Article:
Wiki Weapon: A Gun You Could Print From Home
A University of Texas student has assembled a team of engineers and programmers to craft a blueprint for a gun...
A University of Texas student has assembled a team of engineers and programmers to craft a blueprint for a gun anyone with a 3D printer can download and “print.”
The “Wiki Weapon” project presents yet another example of how technological innovations are outpacing gun regulations.
Cody Wilson, a second-year UT law student, is leading the effort to develop the printable plastic firearm as part of a collective called Defense Distributed. The group announced in mid-September that it had raised the $20,000 needed to finance the project.
Advances in 3D printing, a process during which plastic resin is deposited layer by layer to create a three dimensional object, have made it possible to actually create a weapon with a software package and a 3D printer, which are now available in several retail chains for as little as $600 each.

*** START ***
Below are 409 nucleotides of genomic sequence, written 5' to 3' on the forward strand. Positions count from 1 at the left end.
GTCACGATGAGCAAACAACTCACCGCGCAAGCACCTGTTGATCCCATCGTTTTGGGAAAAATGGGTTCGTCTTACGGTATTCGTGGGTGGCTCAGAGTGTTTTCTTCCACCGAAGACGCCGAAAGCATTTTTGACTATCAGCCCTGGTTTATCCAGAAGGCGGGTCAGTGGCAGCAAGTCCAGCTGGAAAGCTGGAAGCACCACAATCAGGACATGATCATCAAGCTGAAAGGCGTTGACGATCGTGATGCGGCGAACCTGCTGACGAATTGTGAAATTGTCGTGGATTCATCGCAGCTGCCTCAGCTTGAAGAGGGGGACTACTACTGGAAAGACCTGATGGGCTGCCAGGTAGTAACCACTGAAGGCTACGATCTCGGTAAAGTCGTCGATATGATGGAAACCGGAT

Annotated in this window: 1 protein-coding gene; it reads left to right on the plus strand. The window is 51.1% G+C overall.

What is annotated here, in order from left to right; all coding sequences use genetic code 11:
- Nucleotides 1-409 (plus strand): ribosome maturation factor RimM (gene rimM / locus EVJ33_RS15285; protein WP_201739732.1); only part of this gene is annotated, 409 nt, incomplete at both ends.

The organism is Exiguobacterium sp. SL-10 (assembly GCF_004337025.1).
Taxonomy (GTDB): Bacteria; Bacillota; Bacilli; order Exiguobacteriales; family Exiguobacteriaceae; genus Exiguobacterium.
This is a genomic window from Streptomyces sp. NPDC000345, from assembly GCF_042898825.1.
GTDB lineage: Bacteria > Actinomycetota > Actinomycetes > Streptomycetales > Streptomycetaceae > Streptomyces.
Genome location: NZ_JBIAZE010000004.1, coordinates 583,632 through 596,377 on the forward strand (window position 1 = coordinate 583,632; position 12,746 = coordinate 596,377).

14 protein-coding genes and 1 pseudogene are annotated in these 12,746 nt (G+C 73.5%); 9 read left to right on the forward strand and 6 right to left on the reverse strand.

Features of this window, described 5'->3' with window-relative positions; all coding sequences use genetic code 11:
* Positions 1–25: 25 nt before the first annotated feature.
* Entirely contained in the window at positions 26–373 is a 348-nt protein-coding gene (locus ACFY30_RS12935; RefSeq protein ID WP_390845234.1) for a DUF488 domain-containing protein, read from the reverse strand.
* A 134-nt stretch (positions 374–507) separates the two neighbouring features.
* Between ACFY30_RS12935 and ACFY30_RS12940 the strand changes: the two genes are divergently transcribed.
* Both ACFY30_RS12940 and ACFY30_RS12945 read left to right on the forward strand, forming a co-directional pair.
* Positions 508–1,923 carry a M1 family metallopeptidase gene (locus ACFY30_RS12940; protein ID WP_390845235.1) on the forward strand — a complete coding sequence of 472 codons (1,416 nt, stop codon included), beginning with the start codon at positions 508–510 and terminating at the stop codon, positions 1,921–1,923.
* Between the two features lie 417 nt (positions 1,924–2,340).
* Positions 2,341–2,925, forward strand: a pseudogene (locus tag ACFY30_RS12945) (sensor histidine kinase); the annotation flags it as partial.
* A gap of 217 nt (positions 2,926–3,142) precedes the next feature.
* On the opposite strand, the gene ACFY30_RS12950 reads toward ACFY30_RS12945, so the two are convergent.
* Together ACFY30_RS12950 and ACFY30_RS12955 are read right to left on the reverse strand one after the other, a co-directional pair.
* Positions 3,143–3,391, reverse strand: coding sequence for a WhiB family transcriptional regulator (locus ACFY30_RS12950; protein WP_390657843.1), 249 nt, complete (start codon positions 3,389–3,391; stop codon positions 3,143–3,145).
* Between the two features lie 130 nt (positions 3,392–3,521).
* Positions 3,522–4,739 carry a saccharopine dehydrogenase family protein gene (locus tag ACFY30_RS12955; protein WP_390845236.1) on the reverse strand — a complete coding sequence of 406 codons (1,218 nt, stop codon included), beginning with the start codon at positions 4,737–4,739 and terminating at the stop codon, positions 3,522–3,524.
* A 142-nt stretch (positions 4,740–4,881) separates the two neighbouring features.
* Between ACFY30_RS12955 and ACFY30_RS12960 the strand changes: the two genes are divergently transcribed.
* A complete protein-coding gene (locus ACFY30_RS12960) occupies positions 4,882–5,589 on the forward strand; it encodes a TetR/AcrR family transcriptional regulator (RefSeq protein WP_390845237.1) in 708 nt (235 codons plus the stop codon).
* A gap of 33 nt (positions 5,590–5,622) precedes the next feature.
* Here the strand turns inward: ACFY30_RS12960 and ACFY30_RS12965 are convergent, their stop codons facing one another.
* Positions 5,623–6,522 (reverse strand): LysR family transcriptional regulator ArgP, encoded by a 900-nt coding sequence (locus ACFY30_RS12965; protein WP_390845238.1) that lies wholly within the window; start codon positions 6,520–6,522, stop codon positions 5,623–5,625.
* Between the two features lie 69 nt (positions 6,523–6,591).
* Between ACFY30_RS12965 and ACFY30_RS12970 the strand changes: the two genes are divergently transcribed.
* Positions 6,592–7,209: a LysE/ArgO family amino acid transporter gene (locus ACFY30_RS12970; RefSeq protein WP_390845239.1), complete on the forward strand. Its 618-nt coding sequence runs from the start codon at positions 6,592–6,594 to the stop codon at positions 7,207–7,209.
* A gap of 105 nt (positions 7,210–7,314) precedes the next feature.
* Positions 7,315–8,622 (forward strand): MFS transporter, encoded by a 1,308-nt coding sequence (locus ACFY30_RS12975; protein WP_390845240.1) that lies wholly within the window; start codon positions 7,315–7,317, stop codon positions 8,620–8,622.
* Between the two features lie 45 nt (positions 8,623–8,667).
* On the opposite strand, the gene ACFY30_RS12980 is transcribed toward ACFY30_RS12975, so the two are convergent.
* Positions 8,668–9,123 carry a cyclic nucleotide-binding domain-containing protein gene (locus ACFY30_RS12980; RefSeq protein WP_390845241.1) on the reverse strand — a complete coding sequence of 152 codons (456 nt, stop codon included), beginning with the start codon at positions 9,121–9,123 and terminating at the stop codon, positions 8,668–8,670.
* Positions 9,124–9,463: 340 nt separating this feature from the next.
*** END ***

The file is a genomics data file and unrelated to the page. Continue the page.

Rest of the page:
According to Wilson, the project’s goal is not to develop and sell a working gun, but to create an open-source free schematic (blueprint) that individuals could download and use to print their own weapons at home.
Of course, if a “printable gun” is viable, those downloading and producing the plastic firearm wouldn’t need a license, a background check, or much technical knowledge, just a 3D printer, circumventing most federal, state and local government regulatory oversight.
Since 3D printing technology is so new, the legality of the “Wiki Weapon” is nebulous.
According to Dave Kopel of the Independence Institute, it is legal to create pistols, revolvers and rifles at home, although some states have stricter regulations than others. A license isn’t required by federal law as long as an inventor isn’t selling, sharing or trading the weapon. Also, homemade weapons don’t need to be registered with the ATF and are legal to use only by the individual who created the firearms.
However, a fully functional plastic “Wiki Weapon” may be illegal under the auspices of the 1988 Undetectable Firearms Act, passed after Glock produced firearms made with plastic polymers. As a result, all guns sold in the U.S. must contain at least 3.7 ounces of steel.
The 1988 UFA expires in December 2013. If Congress doesn’t renew it, expect “Wiki Weapons” to roll off the proverbial drawing board and into holsters.
For more, go to:
— The Wiki Weapon